Trust welcomes Scottish Ministers’ refusal of Glenshero wind farm
A 39-turbine development in the Monadhliath Mountains has been refused planning permission.
In November 2020, the John Muir Trust participated in a Public Local Inquiry into whether the Glenshero wind farm should be granted planning permission. The proposed 39-turbine development would have included an industrial 28km of new tracks, seven borrow pits, and an on-site concrete batching plant in a sensitive fragile upland area. The Trust gave evidence in objection to the development, to support the Scottish Government to make the right decision on behalf of the public. Other objectors included Mountaineering Scotland, Wildland Ltd, NatureScot, the Cairngorms National Park Authority and the Highland Council.
On Friday 4th March 2022, Scottish Ministers announced they had refused planning permission for the development.
In presenting evidence, the Trust maintained that the scale of the proposals would have significant impact on the wild qualities of the nearby wild land areas and the Cairngorms National Park.
Mike Daniels, the Trust’s Head of Policy and Land said:
“The decision on Glenshero is welcomed. We absolutely recognise that for Scotland, Net Zero by 2045 requires expanding our renewables sector, alongside reducing energy use and increasing the carbon our land naturally captures. Reaching net zero requires thinking carefully about the right renewables in the right place so we protect our precious peatlands, our most important natural carbon store, and boost our biodiversity at the same time. This decision helps the Scottish Government in developing Scotland’s up-coming fourth National Planning Framework, which we believe can achieve our ambitious energy targets whilst protecting our most valuable natural assets.”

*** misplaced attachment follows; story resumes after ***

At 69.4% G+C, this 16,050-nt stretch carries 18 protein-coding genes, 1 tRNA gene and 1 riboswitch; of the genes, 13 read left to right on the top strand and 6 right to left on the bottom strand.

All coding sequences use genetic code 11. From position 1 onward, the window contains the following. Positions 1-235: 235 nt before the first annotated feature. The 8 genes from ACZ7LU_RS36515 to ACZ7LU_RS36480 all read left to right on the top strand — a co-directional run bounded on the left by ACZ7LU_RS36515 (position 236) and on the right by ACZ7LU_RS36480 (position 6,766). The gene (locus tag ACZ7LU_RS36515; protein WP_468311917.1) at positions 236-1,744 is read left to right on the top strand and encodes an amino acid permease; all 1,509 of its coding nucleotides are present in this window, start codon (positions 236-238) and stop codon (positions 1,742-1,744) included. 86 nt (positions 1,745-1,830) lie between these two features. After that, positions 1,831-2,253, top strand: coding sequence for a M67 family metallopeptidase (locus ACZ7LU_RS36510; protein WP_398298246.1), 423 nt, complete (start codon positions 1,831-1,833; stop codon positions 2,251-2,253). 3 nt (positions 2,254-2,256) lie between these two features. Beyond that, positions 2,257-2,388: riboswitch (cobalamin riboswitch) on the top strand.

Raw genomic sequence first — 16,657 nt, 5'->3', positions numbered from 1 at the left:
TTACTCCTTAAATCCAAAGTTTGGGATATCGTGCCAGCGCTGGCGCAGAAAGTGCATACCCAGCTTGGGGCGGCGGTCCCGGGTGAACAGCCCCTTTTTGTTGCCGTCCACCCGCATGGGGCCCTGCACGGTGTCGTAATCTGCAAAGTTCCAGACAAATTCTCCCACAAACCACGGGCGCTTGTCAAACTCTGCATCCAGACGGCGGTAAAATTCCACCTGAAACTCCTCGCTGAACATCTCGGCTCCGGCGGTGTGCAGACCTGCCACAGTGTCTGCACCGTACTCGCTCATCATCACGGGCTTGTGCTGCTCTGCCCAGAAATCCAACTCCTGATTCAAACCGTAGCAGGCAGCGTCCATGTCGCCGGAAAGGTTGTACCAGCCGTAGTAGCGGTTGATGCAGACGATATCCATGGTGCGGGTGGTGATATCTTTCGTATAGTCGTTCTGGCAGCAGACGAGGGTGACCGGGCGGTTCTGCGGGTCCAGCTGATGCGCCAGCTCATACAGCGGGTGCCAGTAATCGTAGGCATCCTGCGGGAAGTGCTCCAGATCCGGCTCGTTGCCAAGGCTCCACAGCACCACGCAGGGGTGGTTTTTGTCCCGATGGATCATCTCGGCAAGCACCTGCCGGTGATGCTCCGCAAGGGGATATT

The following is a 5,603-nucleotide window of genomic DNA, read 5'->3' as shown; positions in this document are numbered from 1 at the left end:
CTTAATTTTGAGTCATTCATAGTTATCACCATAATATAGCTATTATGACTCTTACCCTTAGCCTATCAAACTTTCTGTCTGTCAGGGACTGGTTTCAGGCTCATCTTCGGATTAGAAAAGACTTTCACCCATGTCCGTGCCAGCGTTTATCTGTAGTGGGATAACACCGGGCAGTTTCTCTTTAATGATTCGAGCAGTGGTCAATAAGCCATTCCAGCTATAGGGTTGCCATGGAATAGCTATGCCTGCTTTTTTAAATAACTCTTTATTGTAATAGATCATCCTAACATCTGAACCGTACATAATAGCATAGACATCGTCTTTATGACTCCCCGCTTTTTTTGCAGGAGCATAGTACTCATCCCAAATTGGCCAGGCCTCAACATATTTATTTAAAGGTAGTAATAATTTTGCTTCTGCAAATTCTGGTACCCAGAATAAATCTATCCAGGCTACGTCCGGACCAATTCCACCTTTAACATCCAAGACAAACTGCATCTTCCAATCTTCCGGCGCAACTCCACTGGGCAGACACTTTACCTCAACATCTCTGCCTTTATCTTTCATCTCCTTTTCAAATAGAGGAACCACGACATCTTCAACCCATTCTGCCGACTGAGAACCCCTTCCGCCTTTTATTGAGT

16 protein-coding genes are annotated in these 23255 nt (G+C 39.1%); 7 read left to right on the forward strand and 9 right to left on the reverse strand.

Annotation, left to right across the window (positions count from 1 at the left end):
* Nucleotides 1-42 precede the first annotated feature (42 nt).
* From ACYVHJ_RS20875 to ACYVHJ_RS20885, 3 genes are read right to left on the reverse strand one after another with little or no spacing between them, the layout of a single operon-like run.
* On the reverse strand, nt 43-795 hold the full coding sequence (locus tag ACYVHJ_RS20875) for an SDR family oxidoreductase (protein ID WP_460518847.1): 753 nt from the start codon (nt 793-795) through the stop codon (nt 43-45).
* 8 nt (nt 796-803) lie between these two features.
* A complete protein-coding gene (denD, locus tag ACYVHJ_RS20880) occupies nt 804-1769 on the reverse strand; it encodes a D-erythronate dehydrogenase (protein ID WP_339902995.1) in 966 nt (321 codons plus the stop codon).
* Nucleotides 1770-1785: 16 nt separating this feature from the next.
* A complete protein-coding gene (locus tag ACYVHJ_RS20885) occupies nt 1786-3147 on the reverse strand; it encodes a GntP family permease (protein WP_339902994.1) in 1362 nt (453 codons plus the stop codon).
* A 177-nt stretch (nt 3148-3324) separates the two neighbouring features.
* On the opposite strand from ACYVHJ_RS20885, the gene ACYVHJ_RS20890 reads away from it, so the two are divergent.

When the Stronelairg wind farm development was initially proposed, sited to the north of the intended Glenshero site, it was only granted permission on the basis it reduce its scale to 66 turbines to reduce visual and landscape impacts.
In their decision letter, Scottish Ministers stated that they agreed with the Reporter’s findings that the landscape and visual impacts would be unacceptable. In addition, they agreed with the Reporter’s findings that the overall integrity of the Cairngorms National Park would be compromised. With respect to the nearby Braeroy, Glenshirra, Creag Meagaidh Wild Land Area, the Scottish Ministers accepted that the wildness qualities ‘would be substantially affected across an extensive portion of its area; including its core central low lying and remote area.’
The Ministers’ decision is a clear message that while there is a climate emergency there are rightful limits to renewable energy development in Scotland’s wild places. Peatlands, which store more carbon than all other vegetation types in the world combined, and fragile wild places must be protected as part of the climate emergency response.